The charity was set up in 2003 to reduce health inequalities and promote positive lifestyle changes in rural South Lanarkshire. The project prioritises deprived areas and supports people who are at a high risk of poor physical and mental health, have a long-term health condition, and are isolated or lonely.
The weekly Health Walks with Dementia Friendly Walking status are in Lesmahagow, Rigside, Biggar and Lanark.
Healthy Valleys are a member of the Scottish Health Walk Network and work in partnership with South Lanarkshire Health and Social Care Partnership, GPs, and a range of allied health professionals to allow referrals to their project. This ensures they are meeting the needs of those who require extra support in the Clydesdale area.
Involving people living with dementia in the design of their activities is an important step in providing the services they need and making communities more inclusive.
Consultations with people living with dementia and their carers found everyone had walking ‘memories’ they could talk about, like walking to school, or enjoying local landmarks, such as Tinto Hill, with their families. Many people missed being able to walk regularly or spend time outdoors. Gardening was the main outdoor activity.
People living with dementia benefit from being outdoors and in contact with nature as it can help relieve stress, increase self-esteem, produce vitamin D, and exercise the brain, helping with memory and cognitive functioning.
One walker with Healthy Valleys commented:
As long as I have an arm to support me, I like to walk [and see] the colours and the trees.
Even 10 to 15 minutes of daily walking outdoors can improve the overall wellbeing of anyone living with dementia. Physical activity can bring many benefits, such as improved: sleep; physical fitness; confidence; mood; and self-esteem. Being active can help improve memory and slow down mental decline as well as reduce the risk of osteoporosis and stroke.
Often people living with dementia spend less time outdoors due to feeling frightened to leave their house or carers thinking they are safer at home. Dementia Friendly Health Walks seek to provide a safe, supported, and caring space to make time outdoors with other people relaxing and fun.
Local short walking routes that are easy to reach and accessible for a range of walking abilities were seen as very important, in addition to meeting points with toilets. Well maintained, wide and level paths and pavements are key to making short walks enjoyable. All four of Healthy Valleys Dementia Friendly Health Walks offer short accessible walks from 30 minutes to 1 hour maximum and have accessible meeting places with toilets. Socialising opportunities are not currently allowed under the Covid-19 restrictions but have been planned for.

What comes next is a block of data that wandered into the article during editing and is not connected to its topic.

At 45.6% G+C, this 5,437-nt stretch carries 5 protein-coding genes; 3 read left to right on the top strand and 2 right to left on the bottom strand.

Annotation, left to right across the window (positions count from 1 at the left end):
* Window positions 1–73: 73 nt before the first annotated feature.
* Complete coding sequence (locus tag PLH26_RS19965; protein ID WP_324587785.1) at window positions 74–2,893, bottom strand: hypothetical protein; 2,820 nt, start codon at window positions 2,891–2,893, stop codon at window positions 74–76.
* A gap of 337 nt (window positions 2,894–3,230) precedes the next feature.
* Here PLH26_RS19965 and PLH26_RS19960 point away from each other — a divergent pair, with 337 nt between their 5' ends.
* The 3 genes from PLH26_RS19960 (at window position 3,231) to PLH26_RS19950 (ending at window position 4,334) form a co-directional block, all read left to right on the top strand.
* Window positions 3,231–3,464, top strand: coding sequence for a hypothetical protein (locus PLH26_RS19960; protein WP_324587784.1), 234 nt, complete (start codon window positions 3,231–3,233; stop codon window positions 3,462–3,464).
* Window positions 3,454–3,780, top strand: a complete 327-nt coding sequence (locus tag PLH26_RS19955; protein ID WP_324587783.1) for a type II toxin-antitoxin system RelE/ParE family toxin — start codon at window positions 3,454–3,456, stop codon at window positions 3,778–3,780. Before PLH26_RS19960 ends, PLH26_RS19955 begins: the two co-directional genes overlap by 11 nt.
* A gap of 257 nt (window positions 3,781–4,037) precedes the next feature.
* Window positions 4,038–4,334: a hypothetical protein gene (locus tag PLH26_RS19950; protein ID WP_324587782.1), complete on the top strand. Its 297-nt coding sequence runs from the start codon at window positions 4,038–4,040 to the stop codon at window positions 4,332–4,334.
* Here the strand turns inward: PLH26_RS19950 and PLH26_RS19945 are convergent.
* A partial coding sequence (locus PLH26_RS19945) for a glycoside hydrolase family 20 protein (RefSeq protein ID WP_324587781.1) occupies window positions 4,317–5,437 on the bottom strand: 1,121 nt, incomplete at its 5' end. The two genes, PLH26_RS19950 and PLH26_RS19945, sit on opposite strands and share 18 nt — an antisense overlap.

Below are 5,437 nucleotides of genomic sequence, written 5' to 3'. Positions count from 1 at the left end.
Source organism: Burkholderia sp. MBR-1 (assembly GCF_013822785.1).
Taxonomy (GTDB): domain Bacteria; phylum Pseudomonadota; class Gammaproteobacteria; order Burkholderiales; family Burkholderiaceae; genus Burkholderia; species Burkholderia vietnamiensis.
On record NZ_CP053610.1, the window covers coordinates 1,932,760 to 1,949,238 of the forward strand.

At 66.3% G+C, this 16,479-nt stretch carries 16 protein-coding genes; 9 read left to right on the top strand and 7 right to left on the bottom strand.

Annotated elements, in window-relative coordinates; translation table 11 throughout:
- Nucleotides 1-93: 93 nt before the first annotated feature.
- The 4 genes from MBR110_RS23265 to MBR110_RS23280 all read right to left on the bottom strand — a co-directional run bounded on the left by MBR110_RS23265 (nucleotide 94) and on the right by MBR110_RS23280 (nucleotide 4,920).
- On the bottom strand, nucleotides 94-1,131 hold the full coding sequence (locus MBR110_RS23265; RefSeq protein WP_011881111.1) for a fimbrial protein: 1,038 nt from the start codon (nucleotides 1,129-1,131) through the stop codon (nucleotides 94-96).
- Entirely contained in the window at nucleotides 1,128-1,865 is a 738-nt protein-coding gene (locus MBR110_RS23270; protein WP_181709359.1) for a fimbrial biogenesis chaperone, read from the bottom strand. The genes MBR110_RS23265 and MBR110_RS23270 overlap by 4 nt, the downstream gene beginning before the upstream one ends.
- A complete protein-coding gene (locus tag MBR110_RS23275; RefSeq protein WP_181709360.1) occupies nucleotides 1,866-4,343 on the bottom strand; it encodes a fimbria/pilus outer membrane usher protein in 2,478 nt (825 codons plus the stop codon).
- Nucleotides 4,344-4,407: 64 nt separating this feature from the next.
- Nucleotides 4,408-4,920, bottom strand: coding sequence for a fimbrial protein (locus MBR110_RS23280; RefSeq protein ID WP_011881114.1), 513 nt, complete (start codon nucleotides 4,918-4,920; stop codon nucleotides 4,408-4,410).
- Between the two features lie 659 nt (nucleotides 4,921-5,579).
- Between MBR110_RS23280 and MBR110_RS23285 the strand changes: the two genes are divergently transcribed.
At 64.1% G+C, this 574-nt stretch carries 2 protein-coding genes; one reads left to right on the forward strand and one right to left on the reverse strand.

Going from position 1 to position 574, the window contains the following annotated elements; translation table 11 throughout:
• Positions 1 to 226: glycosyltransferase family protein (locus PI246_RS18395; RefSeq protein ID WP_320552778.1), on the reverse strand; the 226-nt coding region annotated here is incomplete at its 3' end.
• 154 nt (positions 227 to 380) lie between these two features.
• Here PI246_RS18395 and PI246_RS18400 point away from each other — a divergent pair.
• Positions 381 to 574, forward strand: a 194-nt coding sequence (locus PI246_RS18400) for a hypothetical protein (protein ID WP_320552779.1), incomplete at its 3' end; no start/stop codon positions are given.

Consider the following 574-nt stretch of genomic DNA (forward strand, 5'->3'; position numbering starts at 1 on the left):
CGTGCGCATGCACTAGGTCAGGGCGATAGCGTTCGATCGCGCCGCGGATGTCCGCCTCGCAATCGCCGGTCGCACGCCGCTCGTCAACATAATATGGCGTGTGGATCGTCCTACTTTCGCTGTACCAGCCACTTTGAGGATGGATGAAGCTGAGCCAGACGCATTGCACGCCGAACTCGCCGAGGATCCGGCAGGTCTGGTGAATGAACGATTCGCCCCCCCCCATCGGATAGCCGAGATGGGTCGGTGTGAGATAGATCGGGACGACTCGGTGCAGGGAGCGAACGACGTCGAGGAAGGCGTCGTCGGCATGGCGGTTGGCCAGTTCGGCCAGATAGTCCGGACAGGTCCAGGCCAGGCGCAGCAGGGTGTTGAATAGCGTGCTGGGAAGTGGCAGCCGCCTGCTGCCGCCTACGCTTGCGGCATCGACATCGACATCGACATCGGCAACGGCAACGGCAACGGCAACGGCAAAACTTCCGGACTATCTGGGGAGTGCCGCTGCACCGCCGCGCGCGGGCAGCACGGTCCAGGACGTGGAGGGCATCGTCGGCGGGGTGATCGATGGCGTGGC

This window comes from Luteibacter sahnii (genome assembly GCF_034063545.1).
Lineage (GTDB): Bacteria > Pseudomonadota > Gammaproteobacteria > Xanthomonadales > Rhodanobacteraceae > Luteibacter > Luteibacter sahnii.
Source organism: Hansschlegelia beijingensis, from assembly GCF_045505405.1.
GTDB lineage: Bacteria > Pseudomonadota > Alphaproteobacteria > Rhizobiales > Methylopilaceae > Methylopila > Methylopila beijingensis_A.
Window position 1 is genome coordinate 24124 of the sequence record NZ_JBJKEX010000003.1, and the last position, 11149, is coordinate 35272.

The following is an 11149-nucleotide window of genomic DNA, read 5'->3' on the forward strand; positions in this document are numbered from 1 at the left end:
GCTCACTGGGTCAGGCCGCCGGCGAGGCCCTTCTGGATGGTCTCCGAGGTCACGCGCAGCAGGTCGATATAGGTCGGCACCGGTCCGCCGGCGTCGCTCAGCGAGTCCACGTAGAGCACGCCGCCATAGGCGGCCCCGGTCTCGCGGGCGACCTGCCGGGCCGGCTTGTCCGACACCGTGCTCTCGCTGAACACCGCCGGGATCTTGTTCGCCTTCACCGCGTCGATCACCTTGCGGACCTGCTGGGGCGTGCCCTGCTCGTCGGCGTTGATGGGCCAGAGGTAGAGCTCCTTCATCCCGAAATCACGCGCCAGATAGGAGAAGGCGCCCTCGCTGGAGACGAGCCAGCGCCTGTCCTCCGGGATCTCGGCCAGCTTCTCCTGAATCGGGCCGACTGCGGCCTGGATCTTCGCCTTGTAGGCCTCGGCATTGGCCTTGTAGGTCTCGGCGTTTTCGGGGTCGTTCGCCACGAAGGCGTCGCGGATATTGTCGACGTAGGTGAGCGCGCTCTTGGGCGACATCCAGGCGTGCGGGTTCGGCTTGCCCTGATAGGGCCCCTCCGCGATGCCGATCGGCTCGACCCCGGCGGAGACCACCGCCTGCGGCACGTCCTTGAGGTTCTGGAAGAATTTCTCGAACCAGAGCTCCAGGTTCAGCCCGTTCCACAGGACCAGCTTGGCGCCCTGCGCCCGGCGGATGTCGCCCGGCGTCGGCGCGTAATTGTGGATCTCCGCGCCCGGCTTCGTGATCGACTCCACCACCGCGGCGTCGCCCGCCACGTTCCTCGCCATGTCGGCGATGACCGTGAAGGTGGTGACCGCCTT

Carers felt they would benefit from a walk as a form of respite and the social aspect of a walking group. The closure of day care and other services due to the Covid-19 pandemic has resulted in a loss of formal and informal support, services, and activities for people with dementia and unpaid carers. This loss of formal provision has also created additional caring duties for unpaid carers. Therefore, Healthy Valley’s Dementia Friendly Health Walks are a fantastic opportunity for people to socialise safely outdoors and help improve mobility, confidence and overcome feelings of isolation.
Fourteen Volunteer Health Walk Leaders with Healthy Valleys have benefitted from Paths for All’s Dementia Friendly Walk Leader training and Dementia Friends Awareness training to help them in their leading role. The volunteers have received branded jackets, face masks, woolly hats, hi-visibility vests, and name badges to make them easily identifiable for any walker who needs assistance.
Donald Martin, a Healthy Valleys Volunteer Walk Leader since 2018 won Paths for All’s Dementia Friendly Volunteer of the Year award in November for his work with the Lanark Dementia Friendly Health Walk.
Read here how Donald has benefited from volunteering and the support that is available to walkers with dementia to help them enjoy time outdoors exercising. Watch Donald's film below.
Project co-ordinator, Gail McAra praised her dedicated team of fourteen friendly and encouraging volunteers who offer a warm welcome to any new walker. She said:
Being able to complete our Dementia Friendly accreditation during these difficult times has given our project and volunteers a real boost. We would not have been able to achieve this without the commitment of our volunteers and Walk Leaders.
Personally, I thoroughly enjoyed meeting local support groups, experiencing the fantastic work and support they provide to local people with experience of dementia, and gaining valued knowledge to be able to support and develop our walks in the future so more people with dementia can live well in their local community with the condition.
Chief Officer Ian Findlay CBE, with Paths for All, praised Healthy Valleys for offering Dementia Friendly Health Walks so people can live well with the condition in their local community. He said:
Well done to Healthy Valley’s staff and volunteers for providing four Dementia Friendly Health Walks in the Clydesdale area.
The project’s consultation process highlighted the importance of accessible and well-maintained walking routes suitable for a wide range of abilities.
The Covid-19 pandemic has also highlighted the need for quality walking environments to help people living with a range of health conditions spend time safely outdoors to support their physical, mental and social health.
Walking groups are allowed under the current government guidelines and I would encourage anyone living in the Clydesdale area to join their local Health Walk group and to walk once a day this winter.
Find your local Health Walk on our website.
Find out about all of Healthy Valleys Health Walks here.